Alzheimer's disease (AD) is a neurodegenerative disease that accounts for approximately 50-80% of dementia cases worldwide. The disease is characterized by progressive cognitive decline and severe memory loss. As current therapies for AD offer limited benefit if any, the need to better understand the mechanisms of cognitive decline in AD cannot be overstated. The key finding that AD is associated with seizures may provide valuable insight into these mechanisms. Recent evidence suggests that seizures in AD are not just incidental, but may play an active role in contributing to cognitive decline early in disease progression. Consistent with this, treatment of both AD patients and AD mouse models with antiepileptics improves cognitive function. Therefore, understanding how seizures contribute to cognitive decline may open an avenue to discover novel therapies that can mitigate cognitive deficits and improve quality of life for AD patients, as well as for patients wih other neurological disorders accompanied by seizures. As such, this proposal focuses on the molecular and cellular changes induced by seizures in the hippocampus, a brain region severely affected by AD. Preliminary studies utilizing transgenic mice that express the human amyloid precursor protein (APP) carrying disease-linked mutations revealed that these mice exhibited epileptic spike activity and seizures as early as two months of age, just prior to the onset of cognitive deficits and significantly earlier than amyloid plaque deposition. Furthermore, examination of hippocampi in these mice showed markedly increased expression of a transcription factor ?FosB. This finding was particularly interesting considering that the increas in ?FosB expression corresponded with both epileptic activity in the brain as well as cognitive impairment. Previous studies of ?FosB in other brain regions demonstrated that this transcription factor has an unusually long half-life (on the order of weeks) and interacts with HDACs. As such, ?FosB may play an important role in long-term epigenetic gene regulation. Notably, our preliminary investigation of ?FosB in the hippocampus revealed two important gene targets: cFos and calbindin-D28k. Since these genes play important functions in synaptic plasticity as well as cell survival, their regulation by ?FosB supports the hypothesis that ?FosB contributes to both neuroprotection and synaptic dysfunction during states of chronic neuronal hyperexcitation. Therefore, the goals of this proposal are to elucidate the functions of ?FosB in AD and other seizure-related disorders.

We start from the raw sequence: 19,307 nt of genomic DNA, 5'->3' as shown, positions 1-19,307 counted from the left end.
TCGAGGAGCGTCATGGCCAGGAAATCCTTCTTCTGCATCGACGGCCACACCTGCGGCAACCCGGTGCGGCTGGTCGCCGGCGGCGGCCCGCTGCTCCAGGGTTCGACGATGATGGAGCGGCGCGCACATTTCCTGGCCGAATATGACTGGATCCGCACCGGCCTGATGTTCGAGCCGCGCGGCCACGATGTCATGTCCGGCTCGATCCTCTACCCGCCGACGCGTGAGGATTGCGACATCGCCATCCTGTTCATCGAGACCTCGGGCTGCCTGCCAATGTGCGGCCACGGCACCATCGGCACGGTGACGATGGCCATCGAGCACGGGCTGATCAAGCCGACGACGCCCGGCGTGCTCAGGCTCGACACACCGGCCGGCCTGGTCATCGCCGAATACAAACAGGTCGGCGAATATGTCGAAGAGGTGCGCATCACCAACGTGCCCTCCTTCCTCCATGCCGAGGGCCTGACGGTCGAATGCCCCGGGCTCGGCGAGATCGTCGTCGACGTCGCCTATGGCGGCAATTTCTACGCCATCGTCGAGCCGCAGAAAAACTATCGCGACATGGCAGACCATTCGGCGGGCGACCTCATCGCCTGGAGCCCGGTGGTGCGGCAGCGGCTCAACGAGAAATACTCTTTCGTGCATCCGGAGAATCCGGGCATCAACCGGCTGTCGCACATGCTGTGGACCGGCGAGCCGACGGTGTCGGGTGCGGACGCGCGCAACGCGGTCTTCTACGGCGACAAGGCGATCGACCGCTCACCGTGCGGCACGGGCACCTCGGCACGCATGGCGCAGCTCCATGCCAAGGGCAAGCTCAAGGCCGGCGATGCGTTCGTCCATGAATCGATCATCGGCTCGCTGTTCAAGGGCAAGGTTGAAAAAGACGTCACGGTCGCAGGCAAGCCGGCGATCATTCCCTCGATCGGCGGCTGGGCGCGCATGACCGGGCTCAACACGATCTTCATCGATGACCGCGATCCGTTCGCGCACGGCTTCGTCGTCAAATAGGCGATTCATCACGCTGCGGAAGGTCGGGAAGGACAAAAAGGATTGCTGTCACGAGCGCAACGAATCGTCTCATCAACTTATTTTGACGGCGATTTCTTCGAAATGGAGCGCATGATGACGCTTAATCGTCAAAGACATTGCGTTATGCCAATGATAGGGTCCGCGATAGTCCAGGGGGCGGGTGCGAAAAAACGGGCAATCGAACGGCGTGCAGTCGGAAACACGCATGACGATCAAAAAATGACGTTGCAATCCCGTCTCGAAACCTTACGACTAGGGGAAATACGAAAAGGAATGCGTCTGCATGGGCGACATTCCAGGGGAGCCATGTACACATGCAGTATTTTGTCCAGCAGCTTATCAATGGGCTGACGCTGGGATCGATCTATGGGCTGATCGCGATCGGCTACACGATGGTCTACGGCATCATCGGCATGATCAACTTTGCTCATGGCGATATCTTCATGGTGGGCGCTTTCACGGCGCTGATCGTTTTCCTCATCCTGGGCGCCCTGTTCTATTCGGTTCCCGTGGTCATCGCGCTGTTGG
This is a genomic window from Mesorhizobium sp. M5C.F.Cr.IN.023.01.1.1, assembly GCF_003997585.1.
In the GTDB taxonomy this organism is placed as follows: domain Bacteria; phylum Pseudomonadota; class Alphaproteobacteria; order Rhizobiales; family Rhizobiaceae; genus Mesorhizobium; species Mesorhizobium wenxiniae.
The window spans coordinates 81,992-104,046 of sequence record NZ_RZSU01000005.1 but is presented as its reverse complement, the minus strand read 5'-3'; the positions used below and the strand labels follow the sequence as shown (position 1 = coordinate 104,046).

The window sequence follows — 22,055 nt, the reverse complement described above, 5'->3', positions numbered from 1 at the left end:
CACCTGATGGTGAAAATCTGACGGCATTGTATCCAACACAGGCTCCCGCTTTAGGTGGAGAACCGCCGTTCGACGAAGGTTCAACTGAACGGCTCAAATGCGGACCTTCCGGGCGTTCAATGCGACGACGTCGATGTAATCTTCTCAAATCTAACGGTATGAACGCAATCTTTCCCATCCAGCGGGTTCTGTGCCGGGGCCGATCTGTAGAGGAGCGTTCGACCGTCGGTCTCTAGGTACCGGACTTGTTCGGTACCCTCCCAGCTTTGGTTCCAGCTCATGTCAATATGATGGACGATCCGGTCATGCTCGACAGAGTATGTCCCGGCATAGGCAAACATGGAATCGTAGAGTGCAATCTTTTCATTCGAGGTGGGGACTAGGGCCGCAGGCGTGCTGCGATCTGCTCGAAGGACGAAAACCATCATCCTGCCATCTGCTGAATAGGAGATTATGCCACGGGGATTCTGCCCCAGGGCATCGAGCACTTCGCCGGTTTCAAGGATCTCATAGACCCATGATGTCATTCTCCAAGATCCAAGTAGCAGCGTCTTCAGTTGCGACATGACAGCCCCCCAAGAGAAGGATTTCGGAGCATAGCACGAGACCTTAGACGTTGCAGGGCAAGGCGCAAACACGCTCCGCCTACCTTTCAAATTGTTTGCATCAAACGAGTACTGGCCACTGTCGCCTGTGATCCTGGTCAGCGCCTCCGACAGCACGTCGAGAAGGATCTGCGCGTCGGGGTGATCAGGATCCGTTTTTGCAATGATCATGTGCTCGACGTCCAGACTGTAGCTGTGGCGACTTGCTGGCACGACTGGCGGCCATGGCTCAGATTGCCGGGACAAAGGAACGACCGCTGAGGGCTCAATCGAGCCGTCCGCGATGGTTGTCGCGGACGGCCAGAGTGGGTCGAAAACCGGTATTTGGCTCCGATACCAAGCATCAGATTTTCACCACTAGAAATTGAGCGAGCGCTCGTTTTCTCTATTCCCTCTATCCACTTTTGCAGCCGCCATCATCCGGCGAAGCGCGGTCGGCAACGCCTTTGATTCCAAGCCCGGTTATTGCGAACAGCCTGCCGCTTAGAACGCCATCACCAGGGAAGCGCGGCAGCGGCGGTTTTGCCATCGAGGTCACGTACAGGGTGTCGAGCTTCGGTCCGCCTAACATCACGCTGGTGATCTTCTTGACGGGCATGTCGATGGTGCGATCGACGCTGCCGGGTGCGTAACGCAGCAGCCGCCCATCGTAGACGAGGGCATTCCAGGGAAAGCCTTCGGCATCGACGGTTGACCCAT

The Aims of this proposal are to 1) evaluate whether expression of ?FosB is sufficient to drive gene expression changes and cognitive dysfunction in vivo and 2) investigate the mechanisms by which ?FosB epigenetically regulates target genes, and the role that ?FosB plays in neuroprotection in vitro. Results from these studies will pave the way for the development of much-needed novel therapies to improve cognitive function in AD and other seizure-related disorders.
Alzheimer's disease (AD) is a neurodegenerative disease associated with progressive cognitive decline and an increased incidence of seizures. Recent studies suggest that seizures actively contribute to cognitive decline, but how they do so is unclear. Understanding the molecular mechanisms by which seizures affect cognition and brain function will pave the way for novel therapeutics for AD as well as other neurological disorders accompanied by seizures.